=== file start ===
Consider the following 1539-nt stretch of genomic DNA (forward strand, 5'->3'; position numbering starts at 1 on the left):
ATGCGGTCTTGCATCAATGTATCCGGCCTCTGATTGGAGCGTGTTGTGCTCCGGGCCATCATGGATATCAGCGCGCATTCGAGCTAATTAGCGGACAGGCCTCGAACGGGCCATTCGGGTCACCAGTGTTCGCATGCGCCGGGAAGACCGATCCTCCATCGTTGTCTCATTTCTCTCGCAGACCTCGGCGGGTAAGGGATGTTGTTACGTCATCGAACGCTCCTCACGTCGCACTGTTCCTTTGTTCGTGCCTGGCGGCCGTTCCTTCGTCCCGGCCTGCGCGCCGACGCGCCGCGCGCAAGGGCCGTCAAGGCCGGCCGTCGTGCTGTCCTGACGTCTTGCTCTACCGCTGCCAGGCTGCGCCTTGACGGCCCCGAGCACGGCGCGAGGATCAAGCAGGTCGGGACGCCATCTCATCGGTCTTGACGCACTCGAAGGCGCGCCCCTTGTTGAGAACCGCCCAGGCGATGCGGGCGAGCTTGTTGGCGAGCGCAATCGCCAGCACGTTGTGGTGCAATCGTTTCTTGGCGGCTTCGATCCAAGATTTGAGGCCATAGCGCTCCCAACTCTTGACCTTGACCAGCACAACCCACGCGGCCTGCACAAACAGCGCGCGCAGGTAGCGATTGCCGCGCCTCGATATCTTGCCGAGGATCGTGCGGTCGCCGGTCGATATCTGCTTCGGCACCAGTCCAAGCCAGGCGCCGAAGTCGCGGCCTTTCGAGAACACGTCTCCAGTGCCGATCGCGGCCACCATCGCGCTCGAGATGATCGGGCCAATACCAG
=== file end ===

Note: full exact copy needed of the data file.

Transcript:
Consider the following 1539-nt stretch of genomic DNA (forward strand, 5'->3'; position numbering starts at 1 on the left):
ATGCGGTCTTGCATCAATGTATCCGGCCTCTGATTGGAGCGTGTTGTGCTCCGGGCCATCATGGATATCAGCGCGCATTCGAGCTAATTAGCGGACAGGCCTCGAACGGGCCATTCGGGTCACCAGTGTTCGCATGCGCCGGGAAGACCGATCCTCCATCGTTGTCTCATTTCTCTCGCAGACCTCGGCGGGTAAGGGATGTTGTTACGTCATCGAACGCTCCTCACGTCGCACTGTTCCTTTGTTCGTGCCTGGCGGCCGTTCCTTCGTCCCGGCCTGCGCGCCGACGCGCCGCGCGCAAGGGCCGTCAAGGCCGGCCGTCGTGCTGTCCTGACGTCTTGCTCTACCGCTGCCAGGCTGCGCCTTGACGGCCCCGAGCACGGCGCGAGGATCAAGCAGGTCGGGACGCCATCTCATCGGTCTTGACGCACTCGAAGGCGCGCCCCTTGTTGAGAACCGCCCAGGCGATGCGGGCGAGCTTGTTGGCGAGCGCAATCGCCAGCACGTTGTGGTGCAATCGTTTCTTGGCGGCTTCGATCCAAGATTTGAGGCCATAGCGCTCCCAACTCTTGACCTTGACCAGCACAACCCACGCGGCCTGCACAAACAGCGCGCGCAGGTAGCGATTGCCGCGCCTCGATATCTTGCCGAGGATCGTGCGGTCGCCGGTCGATATCTGCTTCGGCACCAGTCCAAGCCAGGCGCCGAAGTCGCGGCCTTTCGAGAACACGTCTCCAGTGCCGATCGCGGCCACCATCGCGCTCGAGATGATCGGGCCAATACCAG